The second use of Dai is margin trading. If one believes that the price of Ethereum will go up, he can lock his existing Ethereum, take a debt in Dai and buy more Ethereum with this Dai. If the price will really go up, he then can sell this Ethereum and receive more Dai than he had before. Then, he can send part of this Dai to close the debt and unlock his Ethereum. In result, he will gain Ethereum.

How MakerDAO makes sure that it will not lose the money regardless of the price change? If the price of Ethereum goes up, the price of locked collateral would also go up, so no worry for MakerDAO. If the Ethereum price goes down the specific threshold, the collateral locked by the trader is liquidated. This threshold is defined by the risk parameters of CDP. The process of liquidation is assisted by Liquidity Providing Contract. This contract puts collateral on sale, and market participants can buy the collateral with Dai. If there are excesses of Dai after closing the debt, they are used to buy PETH and burn it. If acquired Dai is not enough, the system creates PETH and sells it until there is enough Dai to close the debt.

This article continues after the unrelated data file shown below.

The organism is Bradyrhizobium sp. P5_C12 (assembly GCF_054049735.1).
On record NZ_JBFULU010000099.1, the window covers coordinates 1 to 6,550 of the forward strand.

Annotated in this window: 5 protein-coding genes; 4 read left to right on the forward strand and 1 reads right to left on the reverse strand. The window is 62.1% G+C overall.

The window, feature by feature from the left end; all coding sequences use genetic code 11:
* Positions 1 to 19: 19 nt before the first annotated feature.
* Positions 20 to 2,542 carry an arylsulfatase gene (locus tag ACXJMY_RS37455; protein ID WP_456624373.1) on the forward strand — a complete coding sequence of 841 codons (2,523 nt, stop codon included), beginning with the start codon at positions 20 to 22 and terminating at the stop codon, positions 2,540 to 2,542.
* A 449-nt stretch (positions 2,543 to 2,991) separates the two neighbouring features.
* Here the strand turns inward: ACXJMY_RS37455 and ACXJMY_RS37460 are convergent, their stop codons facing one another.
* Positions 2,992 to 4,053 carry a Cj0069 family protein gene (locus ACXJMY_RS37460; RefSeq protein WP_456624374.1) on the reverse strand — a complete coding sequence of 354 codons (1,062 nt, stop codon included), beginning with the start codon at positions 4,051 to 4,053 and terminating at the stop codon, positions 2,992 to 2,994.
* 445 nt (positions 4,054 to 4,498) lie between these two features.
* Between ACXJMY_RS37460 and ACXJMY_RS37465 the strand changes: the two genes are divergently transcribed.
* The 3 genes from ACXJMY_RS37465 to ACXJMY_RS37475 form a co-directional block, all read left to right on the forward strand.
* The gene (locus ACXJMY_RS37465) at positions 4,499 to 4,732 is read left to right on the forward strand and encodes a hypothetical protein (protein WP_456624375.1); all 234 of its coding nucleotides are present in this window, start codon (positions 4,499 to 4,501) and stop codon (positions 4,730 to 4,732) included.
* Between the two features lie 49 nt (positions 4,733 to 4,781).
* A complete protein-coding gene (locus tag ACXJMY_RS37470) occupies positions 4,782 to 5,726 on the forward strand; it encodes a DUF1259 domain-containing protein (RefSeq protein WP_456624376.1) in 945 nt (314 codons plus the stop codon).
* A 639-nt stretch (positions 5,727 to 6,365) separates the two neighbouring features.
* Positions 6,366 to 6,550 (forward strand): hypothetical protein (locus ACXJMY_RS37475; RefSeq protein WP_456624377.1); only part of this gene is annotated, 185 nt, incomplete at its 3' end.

In case of serious emergencies, such as long-term market irrationality or hacker attack, members of MakerDAO can start the Global Settlement. Global Settlement is the process in which all CDPs are closed and the whole platform is shutting down. When it is initiated, all operations with CPDs are stopped. Every Dai holder can exchange his Dai back to Ethereum at the target price.

Timeline

  • September 10, 2015: The first post in MakerDAO blog which describes the platform. medium.com
  • July 5, 2017: Release of Sai, “Simple Dai”, which is a prototype of modern Dai coin. youtube.com
  • December 9, 2017: Release of an improved version of Dai white paper. medium.com
  • December 19, 2017: The launch of Dai network. medium.com
  • December 22, 2017: Global settlement of Sai. medium.com